- Signing Bonus – The most common incentive structure in the fleet management services marketplace is a signing bonus for new providers or a retainer bonus from incumbents. This is essentially upfront funds, either in the form of a check or an account credit, granted upon contract execution. Depending on the size of your fleet, we have seen these bonuses upwards of a million dollars. Certain Fleet Management Companies (FMCs) offer signing bonuses to buy the business, typically, your program fees from these providers will come at a slightly higher cost than their competition. Upfront funds are a great solution if you a looking to achieve hard-dollar savings as soon as possible.
- Services Rebates – Rebates on particular service programs are also common. Generally, these rebates apply to participation in a fuel card program and by driving maintenance services to national account maintenance & parts providers (think Michelin, Pep Boys, Jiffy Lube, etc.…). These rebates are assessed as a percent of the periodic spend with the participating providers and are typically applied as an account credit on a quarterly basis. Some FMCs are open to more or less frequent credit disbursements, whatever will work for your firm. If your current fuel card solution does not come with an incentive, ask for one! The same goes for your fleet maintenance program, make sure you are getting the most for your money by asking for a national accounts rebate. Service agreements more than a few years old may not include these rebates.
- Annual Loyalty Incentives – A less common and maybe more unique incentive is the annual loyalty bonus. These bonuses are applied each year on the anniversary of the contract execution date. They are commonly tied to a certain level of annual unit acquisition and/or the annual average number of units enrolled in service programs, but we have also seen them offered without these caveats. This type of incentive helps reduce the cost of service program enrollment throughout the duration of the agreement. If your firm prefers open-ended contracts, this may be an ideal incentive for you.
- Unit Discounts – If you are enrolled in your FMC’s leasing program, the FMC acts as the dealership to provide your fleet with new vehicles. This means the automobile manufacturer (OEM) extends dealership guaranteed revenue to the FMC (Holdback, Floorplan, Distant Delivery, etc.…), you can ask for this back. There two primary unit discount structures: flat fee/percent and triple net. The flat fee/percent structure allows the FMC to keep all OEM funding and applies either a flat dollar discount or a percent based on the invoiced cost of the unit as a reduction in capital cost. Triple net pricing essentially passes through certain portions of the OEM funding and typically comes with an additional credit. For example, you may negotiate holdback, floorplan, and a $50 credit as a reduction in capital cost per unit. The triple net scenario provides more clarity into the funds the FMC is receiving from the OEM to sell/lease units to your firm.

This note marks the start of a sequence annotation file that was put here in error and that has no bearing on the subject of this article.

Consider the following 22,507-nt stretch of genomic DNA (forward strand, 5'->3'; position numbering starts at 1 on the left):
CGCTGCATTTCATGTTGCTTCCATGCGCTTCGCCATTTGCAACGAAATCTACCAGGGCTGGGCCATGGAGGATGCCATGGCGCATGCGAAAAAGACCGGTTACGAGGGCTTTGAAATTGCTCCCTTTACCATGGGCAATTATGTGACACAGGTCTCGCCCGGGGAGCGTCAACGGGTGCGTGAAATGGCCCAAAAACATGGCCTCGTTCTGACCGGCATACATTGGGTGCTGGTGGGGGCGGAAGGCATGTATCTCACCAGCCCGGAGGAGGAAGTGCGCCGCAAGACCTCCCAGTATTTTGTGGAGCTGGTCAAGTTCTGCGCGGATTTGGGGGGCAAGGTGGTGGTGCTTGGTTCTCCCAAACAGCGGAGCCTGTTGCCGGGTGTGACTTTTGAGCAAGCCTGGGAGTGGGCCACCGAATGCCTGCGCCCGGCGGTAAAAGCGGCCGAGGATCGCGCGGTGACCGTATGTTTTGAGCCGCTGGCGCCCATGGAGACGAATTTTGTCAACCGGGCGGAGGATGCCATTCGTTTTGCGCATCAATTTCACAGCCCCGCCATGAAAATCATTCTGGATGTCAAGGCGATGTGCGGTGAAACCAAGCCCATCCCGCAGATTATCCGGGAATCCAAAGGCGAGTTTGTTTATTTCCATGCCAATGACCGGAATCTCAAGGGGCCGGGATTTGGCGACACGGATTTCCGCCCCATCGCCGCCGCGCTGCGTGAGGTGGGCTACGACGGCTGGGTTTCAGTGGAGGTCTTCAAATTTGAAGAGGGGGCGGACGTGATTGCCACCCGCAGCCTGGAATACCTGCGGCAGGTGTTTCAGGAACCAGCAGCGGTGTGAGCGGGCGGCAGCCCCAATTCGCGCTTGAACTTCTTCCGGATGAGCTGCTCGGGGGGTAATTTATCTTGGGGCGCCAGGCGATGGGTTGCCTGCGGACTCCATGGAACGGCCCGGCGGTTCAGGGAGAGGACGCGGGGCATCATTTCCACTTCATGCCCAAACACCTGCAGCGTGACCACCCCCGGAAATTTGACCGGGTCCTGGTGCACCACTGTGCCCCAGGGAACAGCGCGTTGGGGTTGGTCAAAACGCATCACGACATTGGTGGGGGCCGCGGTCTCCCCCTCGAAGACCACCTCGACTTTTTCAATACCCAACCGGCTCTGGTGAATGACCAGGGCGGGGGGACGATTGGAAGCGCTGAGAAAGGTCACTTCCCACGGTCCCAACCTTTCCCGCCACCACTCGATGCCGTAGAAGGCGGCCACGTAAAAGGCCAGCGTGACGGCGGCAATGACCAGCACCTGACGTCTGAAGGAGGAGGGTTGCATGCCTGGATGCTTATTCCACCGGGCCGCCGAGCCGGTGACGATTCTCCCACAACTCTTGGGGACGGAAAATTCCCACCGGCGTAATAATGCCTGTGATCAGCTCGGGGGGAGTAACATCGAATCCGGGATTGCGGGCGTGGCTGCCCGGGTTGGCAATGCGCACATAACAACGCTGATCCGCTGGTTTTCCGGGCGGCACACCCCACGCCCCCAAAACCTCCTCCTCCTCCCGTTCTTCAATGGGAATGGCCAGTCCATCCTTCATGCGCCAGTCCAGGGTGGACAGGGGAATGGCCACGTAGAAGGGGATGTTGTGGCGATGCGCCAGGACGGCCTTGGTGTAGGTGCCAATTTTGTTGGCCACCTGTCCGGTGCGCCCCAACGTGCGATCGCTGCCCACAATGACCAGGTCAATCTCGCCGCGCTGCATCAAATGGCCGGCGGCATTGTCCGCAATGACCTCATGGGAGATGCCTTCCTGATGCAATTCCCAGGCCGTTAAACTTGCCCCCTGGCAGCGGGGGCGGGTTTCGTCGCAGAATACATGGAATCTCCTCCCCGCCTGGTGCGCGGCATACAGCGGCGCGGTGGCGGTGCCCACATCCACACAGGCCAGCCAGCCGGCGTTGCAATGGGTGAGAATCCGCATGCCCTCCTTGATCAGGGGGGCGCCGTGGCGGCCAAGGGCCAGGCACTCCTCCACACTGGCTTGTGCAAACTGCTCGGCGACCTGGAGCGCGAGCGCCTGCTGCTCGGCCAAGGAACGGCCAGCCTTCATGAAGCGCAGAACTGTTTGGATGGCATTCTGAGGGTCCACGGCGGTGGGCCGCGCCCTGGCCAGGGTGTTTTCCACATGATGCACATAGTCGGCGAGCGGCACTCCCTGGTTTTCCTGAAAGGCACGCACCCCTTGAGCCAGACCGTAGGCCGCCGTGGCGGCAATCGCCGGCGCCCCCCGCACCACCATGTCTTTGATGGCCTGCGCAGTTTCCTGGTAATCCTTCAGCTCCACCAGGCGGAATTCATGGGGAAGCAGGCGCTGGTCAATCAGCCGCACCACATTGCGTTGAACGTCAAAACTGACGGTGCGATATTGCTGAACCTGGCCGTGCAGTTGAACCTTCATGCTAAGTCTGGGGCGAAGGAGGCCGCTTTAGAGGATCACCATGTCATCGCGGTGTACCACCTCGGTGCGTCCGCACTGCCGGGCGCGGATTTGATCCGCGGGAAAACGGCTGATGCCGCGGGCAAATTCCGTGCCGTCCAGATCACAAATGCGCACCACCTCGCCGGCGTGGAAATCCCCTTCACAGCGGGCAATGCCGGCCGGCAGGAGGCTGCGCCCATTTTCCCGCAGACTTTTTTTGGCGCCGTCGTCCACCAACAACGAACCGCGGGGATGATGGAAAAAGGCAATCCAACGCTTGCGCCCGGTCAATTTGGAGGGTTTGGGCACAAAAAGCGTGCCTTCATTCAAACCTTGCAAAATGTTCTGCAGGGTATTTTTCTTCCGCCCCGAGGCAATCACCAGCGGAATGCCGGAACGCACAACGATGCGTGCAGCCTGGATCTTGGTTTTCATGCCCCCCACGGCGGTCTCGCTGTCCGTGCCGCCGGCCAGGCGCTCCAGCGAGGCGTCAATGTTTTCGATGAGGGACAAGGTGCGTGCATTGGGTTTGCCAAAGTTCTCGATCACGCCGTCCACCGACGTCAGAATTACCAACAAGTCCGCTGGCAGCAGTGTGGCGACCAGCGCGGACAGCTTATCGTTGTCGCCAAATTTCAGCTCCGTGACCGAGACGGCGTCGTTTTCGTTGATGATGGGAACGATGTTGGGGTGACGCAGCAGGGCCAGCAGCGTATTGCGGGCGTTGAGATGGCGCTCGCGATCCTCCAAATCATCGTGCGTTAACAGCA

You should have at least one of the aforementioned incentives included in your fleet management contract. With the ever-changing list of service providers and technologies available, make sure to ask for a creative approach to fleet management service program incentives.
Source One has assisted multiple clients in various market sectors to achieve savings and execute contracts with the best-fit service partners. We have the market intelligence and tactical know-how to get you the perfect solution tailored to your firm’s needs. Our team members are consistently posting about fleet topics, check out our recent posts on selecting light fleet automobile manufacturers, tips for fleet sourcing, and tips on OEM fleet sourcing. Contact our fleet management sourcing experts to learn how you can optimizing your fleet budget!